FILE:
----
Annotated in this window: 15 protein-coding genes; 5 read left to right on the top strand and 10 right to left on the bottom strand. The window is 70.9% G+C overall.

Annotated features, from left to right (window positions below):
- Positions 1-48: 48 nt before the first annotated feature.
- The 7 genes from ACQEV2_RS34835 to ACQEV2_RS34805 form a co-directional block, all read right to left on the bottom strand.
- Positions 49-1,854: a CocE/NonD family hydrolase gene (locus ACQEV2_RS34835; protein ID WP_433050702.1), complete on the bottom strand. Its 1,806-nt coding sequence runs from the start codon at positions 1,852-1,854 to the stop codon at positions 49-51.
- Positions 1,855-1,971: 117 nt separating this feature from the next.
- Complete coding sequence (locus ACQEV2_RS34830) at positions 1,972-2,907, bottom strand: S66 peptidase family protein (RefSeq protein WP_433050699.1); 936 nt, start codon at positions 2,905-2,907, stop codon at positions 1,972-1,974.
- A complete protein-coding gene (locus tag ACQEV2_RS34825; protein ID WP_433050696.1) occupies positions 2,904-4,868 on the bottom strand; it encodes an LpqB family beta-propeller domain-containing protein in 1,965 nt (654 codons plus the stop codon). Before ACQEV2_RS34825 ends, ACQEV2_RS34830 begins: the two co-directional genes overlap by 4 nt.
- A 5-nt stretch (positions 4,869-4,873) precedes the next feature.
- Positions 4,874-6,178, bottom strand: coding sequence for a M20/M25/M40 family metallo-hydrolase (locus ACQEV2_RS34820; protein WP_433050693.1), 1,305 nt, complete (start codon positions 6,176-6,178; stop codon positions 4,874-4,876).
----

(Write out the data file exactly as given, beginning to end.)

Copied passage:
Annotated in this window: 15 protein-coding genes; 5 read left to right on the top strand and 10 right to left on the bottom strand. The window is 70.9% G+C overall.

Annotated features, from left to right (window positions below):
- Positions 1-48: 48 nt before the first annotated feature.
- The 7 genes from ACQEV2_RS34835 to ACQEV2_RS34805 form a co-directional block, all read right to left on the bottom strand.
- Positions 49-1,854: a CocE/NonD family hydrolase gene (locus ACQEV2_RS34835; protein ID WP_433050702.1), complete on the bottom strand. Its 1,806-nt coding sequence runs from the start codon at positions 1,852-1,854 to the stop codon at positions 49-51.
- Positions 1,855-1,971: 117 nt separating this feature from the next.
- Complete coding sequence (locus ACQEV2_RS34830) at positions 1,972-2,907, bottom strand: S66 peptidase family protein (RefSeq protein WP_433050699.1); 936 nt, start codon at positions 2,905-2,907, stop codon at positions 1,972-1,974.
- A complete protein-coding gene (locus tag ACQEV2_RS34825; protein ID WP_433050696.1) occupies positions 2,904-4,868 on the bottom strand; it encodes an LpqB family beta-propeller domain-containing protein in 1,965 nt (654 codons plus the stop codon). Before ACQEV2_RS34825 ends, ACQEV2_RS34830 begins: the two co-directional genes overlap by 4 nt.
- A 5-nt stretch (positions 4,869-4,873) precedes the next feature.
- Positions 4,874-6,178, bottom strand: coding sequence for a M20/M25/M40 family metallo-hydrolase (locus ACQEV2_RS34820; protein WP_433050693.1), 1,305 nt, complete (start codon positions 6,176-6,178; stop codon positions 4,874-4,876).